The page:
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Africa’s Problem from Hell: Samantha Power

SF BayView

August 10, 2015

By Ann Garrison

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Rwandan President Paul Kagame (R) meeting with Samantha Power, US Ambassador to the UN- Washington DC, 4 August 2014

U.S. Ambassador to the U.N. Samantha Power is on a mission to save Africans from African savagery. She wants you to call 1-800-GENOCIDE so she can send in the Marines or other U.S. Special Forces.

Her entire career is based on a historically inaccurate, decontextualized and grossly oversimplified account of the 1994 Rwandan massacres, during which the U.S. “stood by.” From now on, she moralizes, U.S. citizens must be “upstanders,” not bystanders. “Never again” can we fail in our moral duty to stop the world’s dark-skinned, backward peoples from massacring one another over ethnic difference.

She wrote a Pulitzer Prize-winning book calling this “The Problem From Hell: America in the Age of Genocide,” which expands on her Atlantic article, “Bystanders to Genocide.”

Power fails to note that the U.S. stood by intentionally, not indifferently, in Rwanda, until U.S. ally Gen. Paul Kagame won a war of aggression begun four years earlier. The Rwandan death toll was many hundreds of thousands higher than the Pentagon had projected, but otherwise, everything went according to plan. Two years later, the Congo Wars began, and the U.S. and U.K. unseated France as the dominant power in the African Great Lakes Region.

Now, having successfully advocated for U.S.-led NATO wars in Libya and Syria “to stop the next Rwanda,” Power has her sights set on the tiny, impoverished East African nation of Burundi. Burundi shares the Hutu-Tutsi-Twa ethnic divisions with neighboring Rwanda and a highly geostrategic border with the resource rich Democratic Republic of the Congo.

U.S. troops typically appear only as “advisors” south of the Sahara, although “Mass Atrocity Response Operations; A Military Planning Handbook” describes the swift, surgical deployment of U.S. Special Forces as a blueprint at the ready. For now there are plenty of African troops serving under U.S. military command and grateful to receive the salaries that boost their class status in Africa, though they’d be considered poverty wages here.

This is the plane crash that triggered the Rwandan genocide. On April 6, 1994, at 8:25 p.m., the Falcon 50 jet of the president of the Republic of Rwanda, on its return from a summit meeting in Tanzania, was shot down as it approached a landing in Kigali, Rwanda. All on board, including President Juvénal Habyarimana of Rwanda, President Cyprien Ntaryamira of Burundi, their entire entourage and flight crew, died. Current Rwandan president, Paul Kagame, has confessed to responsibility for the assassinations, according to his former ambassador to the U.S., Theogene Rudasingwa.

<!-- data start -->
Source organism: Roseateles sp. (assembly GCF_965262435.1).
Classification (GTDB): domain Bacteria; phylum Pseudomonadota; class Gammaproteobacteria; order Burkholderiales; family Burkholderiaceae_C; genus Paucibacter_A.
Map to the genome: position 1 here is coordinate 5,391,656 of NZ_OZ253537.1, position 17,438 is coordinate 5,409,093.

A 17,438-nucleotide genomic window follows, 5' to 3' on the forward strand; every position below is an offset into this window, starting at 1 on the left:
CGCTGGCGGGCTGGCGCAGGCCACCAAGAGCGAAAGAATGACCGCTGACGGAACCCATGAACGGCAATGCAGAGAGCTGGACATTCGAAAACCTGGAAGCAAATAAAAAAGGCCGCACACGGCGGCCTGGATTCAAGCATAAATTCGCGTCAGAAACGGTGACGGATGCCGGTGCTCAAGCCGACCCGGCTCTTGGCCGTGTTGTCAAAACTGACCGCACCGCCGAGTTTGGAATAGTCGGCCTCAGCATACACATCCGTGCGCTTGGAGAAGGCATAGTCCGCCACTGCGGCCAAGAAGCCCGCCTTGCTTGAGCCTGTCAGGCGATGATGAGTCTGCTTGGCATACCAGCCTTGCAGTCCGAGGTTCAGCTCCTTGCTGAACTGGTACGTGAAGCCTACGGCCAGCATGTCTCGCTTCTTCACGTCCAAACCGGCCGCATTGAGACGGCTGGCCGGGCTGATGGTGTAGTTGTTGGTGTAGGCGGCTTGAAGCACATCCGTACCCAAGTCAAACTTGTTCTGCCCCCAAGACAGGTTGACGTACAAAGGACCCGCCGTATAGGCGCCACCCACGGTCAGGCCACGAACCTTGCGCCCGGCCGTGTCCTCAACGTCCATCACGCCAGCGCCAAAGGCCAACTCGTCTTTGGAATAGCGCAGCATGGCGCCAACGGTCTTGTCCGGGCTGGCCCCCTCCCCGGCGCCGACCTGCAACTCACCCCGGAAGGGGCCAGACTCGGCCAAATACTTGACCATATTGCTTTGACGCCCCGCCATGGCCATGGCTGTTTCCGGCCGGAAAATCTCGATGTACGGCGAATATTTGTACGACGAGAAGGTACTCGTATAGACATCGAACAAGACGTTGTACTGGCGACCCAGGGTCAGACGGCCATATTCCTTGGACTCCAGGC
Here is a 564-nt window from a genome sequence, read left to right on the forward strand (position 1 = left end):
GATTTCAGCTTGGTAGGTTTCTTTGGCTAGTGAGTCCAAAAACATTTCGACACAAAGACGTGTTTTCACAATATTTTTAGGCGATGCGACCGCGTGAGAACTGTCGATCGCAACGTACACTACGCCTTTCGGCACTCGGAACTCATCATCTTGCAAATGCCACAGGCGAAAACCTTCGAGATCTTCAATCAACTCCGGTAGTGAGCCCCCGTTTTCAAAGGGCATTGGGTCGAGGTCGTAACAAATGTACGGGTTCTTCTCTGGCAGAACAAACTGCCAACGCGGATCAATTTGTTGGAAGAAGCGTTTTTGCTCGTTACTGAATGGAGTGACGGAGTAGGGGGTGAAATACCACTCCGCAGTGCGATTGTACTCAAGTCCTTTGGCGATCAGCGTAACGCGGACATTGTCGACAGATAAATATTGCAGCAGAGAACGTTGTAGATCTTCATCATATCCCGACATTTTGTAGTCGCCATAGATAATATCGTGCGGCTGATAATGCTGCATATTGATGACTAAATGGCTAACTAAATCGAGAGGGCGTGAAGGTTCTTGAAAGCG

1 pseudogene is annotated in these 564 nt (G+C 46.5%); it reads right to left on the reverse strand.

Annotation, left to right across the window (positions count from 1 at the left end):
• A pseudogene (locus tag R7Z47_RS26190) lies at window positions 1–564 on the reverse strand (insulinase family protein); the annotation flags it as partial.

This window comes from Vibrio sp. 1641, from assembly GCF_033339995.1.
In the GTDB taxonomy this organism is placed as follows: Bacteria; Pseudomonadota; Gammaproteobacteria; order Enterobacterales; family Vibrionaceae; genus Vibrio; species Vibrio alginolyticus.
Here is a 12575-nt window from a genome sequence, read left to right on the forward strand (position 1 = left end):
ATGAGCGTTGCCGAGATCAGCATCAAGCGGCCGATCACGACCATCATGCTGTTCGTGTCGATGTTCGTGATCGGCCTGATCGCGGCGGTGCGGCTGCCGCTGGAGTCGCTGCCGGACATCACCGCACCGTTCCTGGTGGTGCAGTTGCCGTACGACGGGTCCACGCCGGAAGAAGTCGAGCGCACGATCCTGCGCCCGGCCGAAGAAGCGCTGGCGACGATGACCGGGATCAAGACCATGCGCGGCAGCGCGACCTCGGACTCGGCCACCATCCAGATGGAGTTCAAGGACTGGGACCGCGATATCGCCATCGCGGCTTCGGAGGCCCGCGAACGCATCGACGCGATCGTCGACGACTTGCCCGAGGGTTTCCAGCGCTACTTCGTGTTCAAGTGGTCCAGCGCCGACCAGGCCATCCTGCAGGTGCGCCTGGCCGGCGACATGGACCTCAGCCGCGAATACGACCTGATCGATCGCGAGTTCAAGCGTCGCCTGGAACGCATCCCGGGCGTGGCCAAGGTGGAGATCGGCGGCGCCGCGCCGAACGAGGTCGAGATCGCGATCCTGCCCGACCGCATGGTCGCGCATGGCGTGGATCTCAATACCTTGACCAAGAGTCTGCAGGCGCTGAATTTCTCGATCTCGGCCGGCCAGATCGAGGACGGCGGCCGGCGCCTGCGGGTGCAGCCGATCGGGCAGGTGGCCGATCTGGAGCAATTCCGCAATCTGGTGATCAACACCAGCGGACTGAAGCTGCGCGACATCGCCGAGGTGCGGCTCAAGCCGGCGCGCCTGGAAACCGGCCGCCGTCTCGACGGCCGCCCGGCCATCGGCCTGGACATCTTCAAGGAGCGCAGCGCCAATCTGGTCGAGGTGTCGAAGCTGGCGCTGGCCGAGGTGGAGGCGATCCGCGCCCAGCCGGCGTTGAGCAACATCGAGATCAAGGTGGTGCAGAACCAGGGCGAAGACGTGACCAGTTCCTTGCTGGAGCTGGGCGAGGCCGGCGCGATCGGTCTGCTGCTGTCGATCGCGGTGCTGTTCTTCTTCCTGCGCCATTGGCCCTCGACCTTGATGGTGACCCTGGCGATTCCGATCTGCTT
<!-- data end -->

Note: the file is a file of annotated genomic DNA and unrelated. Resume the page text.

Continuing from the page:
All but a few African nations now have soldiers serving within AFRICOM, the U.S. Africa Command, and Burundi’s belligerent neighbor Rwanda is one of the greatest troop contributors. One complication of the Burundian situation is that Burundian troops serve in AMISON, the Pentagon-led African Union Mission to Somalia.

Fighting and casualties have already taken place on Burundi’s tense border with Rwanda, and this week five of Burundi’s ruling party leaders, including the Burundian security and intelligence chief, were assassinated. This makes it clear that President Nkurunziza, who is hugely popular with the country’s rural Hutu peasant majority, could be the next target.

And, it alarms all those who remember that the assassination of three Hutu presidents within two years, 1993-1994, precipitated the Rwandan and Burundian bloodbaths of the 1990s.

Samantha Power has decried assassinations on both sides and threatened sanctions, but she lays all the blame for Burundian crisis on President Nkurunziza. Why? Because he claimed the constitutional right to be elected twice by universal suffrage, then won by 69 percent.

However, she spoke not a word of protest in 2010, when Rwandan President Paul Kagame claimed the same right and won by a thoroughly implausible 93 percent majority. Or in 2011, when President Kabila claimed the same right, then claimed a victory that “delegitimized all Congolese institutions,” according to the Carter Center’s election observer mission.

The regional and ethnic tensions now fiercely focused on Burundi are no doubt real, the danger of mass violence great, but the African Great Lakes Region is so resource rich that the resource interests of the world’s industrial and military power elites are always in play behind the news and Samantha Power’s latest African anxieties.

 

 

[Oakland writer Ann Garrison writes for the San Francisco Bay View, Black Agenda Report, Black Star News, Counterpunch and her own website, Ann Garrison, and produces for AfrobeatRadio on WBAI-NYC, KPFA Evening News, KPFA Flashpoints and for her own YouTube Channel, AnnieGetYourGang. She can be reached at anniegarrison@gmail.com. In March 2014 she was awarded the Victoire Ingabire Umuhoza Democracy and Peace Prize for promoting peace in the Great Lakes Region of Africa through her reporting]

 

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